Sep 17-28, 2014
Vipassana 6: Serving at Battambang, Cambodia
GPS waypoint: N 13°01.670' E103°04.954'
Location: Dhamma Latthika, Battambang, Phnom Trung Moan (National Route 57), Cambodia
No. of Students: 120 (64 female / 56 male)
No. of Servers: 23 (including managers)
Teacher: Francois Kuoch (and his wife)
After having completed my 5th Vipassana sit just 2 weeks earlier in the Philippines, it's probably too soon to be doing another Vipassana. Honestly, I still need to decompress from the the last one. But the need to take my focus outside the Philippines while getting more established in the practice was compelling. By serving (instead of sitting), I lessen the mental strain on myself and be more useful to the students who are doing the most difficult of tasks - purifying the mind at the root level.
From Siem Reap, I took the 3.5 hour bus ride (170 kms, $4 / Php176) to Battambang along rural landscape of rice fields and small towns. From Battambang, it's the 30 min. tuk-tuk ride to Dhamma Latthika (18kms, $5 / Php220 per trip, not per passenger). Along the way, I met people who were also on the way for Vipassana - we split the cost of the tuk-tuk ride.
Dhamma Latthika is a sprawling land area beside a small hill in the middle of a rice field along the main road of Phnom-Trung Moan, just a kilometer away from Phnom Sampeuv, a popular mountain temple with numerous caves. The facilities are relatively new (it is only 8 years old) with permanent concrete structures. They are currently building a bigger meditation hall.
Francois Kuoch, the Cambodian teacher, had a warm, accommodating and gentle demeanor about him. He would meet all of the servers every night and ask us if everything is ok. Despite the fact I didn't talk to him, and what he said to everyone was translated for me by another server, I found his presence reassuring.
Hands-up to the kitchen manager who made the kitchen humming and going, delivering delicious meals to everyone on time. She was stern, reminding servers that talking is kept to a minimum, but was also compassionate - she would give the hardest working workers some treat that were only for the teachers. She smiles to everyone. She didn't throw her weight around. When she has some slack, she would wash the pots and pans and help everyone out. She certainly knew what she was doing in the kitchen. I wouldn't be surprised if she works as a professional chef.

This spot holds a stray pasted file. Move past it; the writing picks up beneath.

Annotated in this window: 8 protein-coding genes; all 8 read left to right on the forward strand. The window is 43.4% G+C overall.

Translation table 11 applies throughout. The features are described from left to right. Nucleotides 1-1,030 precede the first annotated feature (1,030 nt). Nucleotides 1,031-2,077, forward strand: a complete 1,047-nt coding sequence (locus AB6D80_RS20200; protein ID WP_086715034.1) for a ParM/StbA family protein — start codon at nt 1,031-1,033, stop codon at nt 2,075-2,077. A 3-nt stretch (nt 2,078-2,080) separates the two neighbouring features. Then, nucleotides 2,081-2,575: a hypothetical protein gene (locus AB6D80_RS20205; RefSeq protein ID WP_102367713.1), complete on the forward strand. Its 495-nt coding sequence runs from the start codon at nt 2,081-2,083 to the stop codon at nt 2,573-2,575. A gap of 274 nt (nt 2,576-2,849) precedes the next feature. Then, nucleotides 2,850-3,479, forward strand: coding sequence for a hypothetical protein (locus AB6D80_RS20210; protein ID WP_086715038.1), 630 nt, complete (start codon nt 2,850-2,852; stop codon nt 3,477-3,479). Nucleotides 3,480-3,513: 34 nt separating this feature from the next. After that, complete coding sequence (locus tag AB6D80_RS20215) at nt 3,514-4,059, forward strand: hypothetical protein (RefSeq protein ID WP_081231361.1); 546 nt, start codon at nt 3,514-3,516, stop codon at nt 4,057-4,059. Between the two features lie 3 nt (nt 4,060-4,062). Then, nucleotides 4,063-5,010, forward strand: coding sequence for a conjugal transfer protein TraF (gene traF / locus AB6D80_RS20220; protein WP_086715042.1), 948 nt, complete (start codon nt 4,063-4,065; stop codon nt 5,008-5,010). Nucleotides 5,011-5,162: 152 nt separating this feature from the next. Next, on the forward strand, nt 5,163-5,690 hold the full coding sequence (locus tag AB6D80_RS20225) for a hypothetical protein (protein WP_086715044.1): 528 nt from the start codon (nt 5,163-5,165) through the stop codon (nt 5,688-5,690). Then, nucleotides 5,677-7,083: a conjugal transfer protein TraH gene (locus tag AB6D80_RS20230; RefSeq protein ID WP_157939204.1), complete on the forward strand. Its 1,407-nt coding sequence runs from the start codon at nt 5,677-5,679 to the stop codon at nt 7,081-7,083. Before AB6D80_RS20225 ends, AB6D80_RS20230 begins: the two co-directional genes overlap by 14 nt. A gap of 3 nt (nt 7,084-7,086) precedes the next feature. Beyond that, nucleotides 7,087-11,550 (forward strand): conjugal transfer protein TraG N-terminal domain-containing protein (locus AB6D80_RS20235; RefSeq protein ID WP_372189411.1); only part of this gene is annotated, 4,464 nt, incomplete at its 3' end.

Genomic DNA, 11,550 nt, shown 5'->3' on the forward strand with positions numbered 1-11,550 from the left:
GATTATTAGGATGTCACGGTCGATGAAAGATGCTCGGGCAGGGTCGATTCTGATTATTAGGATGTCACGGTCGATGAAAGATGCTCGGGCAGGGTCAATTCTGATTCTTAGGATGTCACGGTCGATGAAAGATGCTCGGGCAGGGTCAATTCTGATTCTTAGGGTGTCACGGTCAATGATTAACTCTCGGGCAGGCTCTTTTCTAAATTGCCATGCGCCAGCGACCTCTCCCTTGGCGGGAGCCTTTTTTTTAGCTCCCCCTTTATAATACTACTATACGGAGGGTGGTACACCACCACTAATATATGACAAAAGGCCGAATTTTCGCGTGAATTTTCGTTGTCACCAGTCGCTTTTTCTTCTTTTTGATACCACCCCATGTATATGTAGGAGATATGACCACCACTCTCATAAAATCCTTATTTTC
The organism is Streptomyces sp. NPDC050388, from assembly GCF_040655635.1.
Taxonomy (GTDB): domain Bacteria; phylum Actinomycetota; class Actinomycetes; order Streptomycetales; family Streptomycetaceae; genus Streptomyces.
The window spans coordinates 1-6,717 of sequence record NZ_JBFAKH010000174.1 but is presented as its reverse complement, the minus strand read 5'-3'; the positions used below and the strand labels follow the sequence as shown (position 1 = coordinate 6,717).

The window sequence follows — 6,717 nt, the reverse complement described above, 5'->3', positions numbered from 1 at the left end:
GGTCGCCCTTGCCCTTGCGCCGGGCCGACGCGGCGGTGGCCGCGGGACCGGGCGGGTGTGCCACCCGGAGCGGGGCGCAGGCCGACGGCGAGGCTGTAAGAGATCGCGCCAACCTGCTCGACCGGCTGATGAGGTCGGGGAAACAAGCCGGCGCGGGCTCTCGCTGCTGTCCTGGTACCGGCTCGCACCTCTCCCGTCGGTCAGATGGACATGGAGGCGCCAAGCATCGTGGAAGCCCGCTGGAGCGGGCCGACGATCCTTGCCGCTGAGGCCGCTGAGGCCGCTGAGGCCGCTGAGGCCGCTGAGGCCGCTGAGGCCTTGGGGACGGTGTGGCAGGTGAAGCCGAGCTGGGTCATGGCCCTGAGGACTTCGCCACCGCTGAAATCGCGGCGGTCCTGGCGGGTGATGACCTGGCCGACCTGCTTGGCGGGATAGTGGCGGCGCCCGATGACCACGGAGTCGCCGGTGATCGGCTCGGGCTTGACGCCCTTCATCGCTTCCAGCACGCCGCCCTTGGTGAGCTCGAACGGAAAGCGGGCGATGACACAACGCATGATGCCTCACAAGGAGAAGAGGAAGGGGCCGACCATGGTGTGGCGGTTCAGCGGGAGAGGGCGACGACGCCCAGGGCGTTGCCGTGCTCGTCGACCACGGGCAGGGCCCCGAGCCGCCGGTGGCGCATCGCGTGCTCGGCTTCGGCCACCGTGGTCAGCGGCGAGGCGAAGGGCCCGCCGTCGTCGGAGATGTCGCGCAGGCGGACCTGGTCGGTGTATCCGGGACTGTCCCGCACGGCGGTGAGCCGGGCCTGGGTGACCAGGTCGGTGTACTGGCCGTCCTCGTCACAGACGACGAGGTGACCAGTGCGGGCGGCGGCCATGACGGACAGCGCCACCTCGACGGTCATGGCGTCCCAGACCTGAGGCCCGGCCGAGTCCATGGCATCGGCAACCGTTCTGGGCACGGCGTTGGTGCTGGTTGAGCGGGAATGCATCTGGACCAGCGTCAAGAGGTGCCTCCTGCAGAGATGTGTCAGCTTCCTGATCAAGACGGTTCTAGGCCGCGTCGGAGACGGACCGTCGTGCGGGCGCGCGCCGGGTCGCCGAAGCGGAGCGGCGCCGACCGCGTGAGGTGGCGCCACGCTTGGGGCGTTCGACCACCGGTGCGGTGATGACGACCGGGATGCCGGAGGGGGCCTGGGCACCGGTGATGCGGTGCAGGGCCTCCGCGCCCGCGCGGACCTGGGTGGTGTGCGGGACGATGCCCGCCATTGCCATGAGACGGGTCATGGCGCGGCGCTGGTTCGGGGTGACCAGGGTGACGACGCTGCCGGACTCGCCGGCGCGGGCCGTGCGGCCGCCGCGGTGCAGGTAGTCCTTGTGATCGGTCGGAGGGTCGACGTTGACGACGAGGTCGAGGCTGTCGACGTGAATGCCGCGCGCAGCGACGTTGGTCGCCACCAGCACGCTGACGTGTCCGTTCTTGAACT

All the vegetables we used were first grade. The meals are simple vegetarian dishes but the taste was fresh with hints of curry, lemon grass, mint, etc. There were no strong flavors...just subtle hints with a lingering finish. I would categorically say that the best meals I had in Cambodia was at the Vipassana Center.
Unlike my previous serve, this one was much harder work. Even though we were 23 servers, we had 120 students to feed. I admire the people I worked with. We were all volunteers, so everybody chose to be there for work. Everyone was working with acute attention to detail, providing the meditators all the care and concern - no blemished leaf should be included, the cut or chopping of the vegetables were consistent, bordering on obsessive-compulsive.
I used to regard the wandering mind to be a nuisance - it would take focus away from what I needed to do (observing body sensations with an equanimous mind). However, even though these random thoughts could be anything from past experience, fictitious events or things I hope to happen in the future, collectively, they reveal a recurring theme. They tell me what the habit pattern of my mind is. And this is crucial. This in effect is my self-image. And it is a proven fact that no one can act or behave contrary to his/her self-image. Your self-image is essentially the reality your architecture for yourself. Change your self-image and you change YOU. And this is another benefit of Vipassana - you get to know yourself a little better. Notwithstanding the monkey mind, this is the most focused meditation I've had so far, feeling more in control of my thoughts, allowing me a smoother flow from one body sensation to the next.
The recurring theme revealed by my monkey mind was "burning bridges". I readily burn bridges with people who should be dear to me - instead of staying and fixing the relationship. And I seem to burn them as fast as I build new ones. I still reel-in when I read a popular quote, "don't let a little hurt ruin a great friendship" - it's happened a few times. It's a much bigger challenge to work on the relationship than it is to rationalize that walking away is simply a part of the "clutter-clearing process".
Why Do I Serve?
S.N. Goenka (RIP, ), imparted that the servers play an important role because they dedicate 10 days of their lives in giving compassion to the students who came in pursuit of Dhamma (truth, law of nature). To a lesser degree, I am beginning to feel that. But initially, I came to serve as a way to express my gratitude. I have benefitted immensely from Vipassana - it's only fitting that I give back. However, as I continued with my service, I realized that serving is also part of my deepening practice. I begin to see it as the flip side of the Vipassana coin - on one side is to sit, and on the other side is to serve. Both play complementary roles in deepening my practice.
Like my third Vipassana where I decided to leave my last known permanent address in Dumaguete and take on the open road after the course, this Vipassana is no less different. In taking this course, I've also decided to leave the comfort and familiarity of the Philippines and let the wind take me where it takes me on a bigger stage. I am not even sure when or if I come back. Faced with all these uncertainties, plus the mortifying spectre of not really having enough funds to sustain my travel, nor the means to generate new funds in this new environment, I tried to resist the compulsion of planning everything to provide a safety net. I keep reminding myself that the more I let go, the more things will fall into place - I already know this to be so, but that's the mind talking. My primeval instinct tells me to keep my bases covered.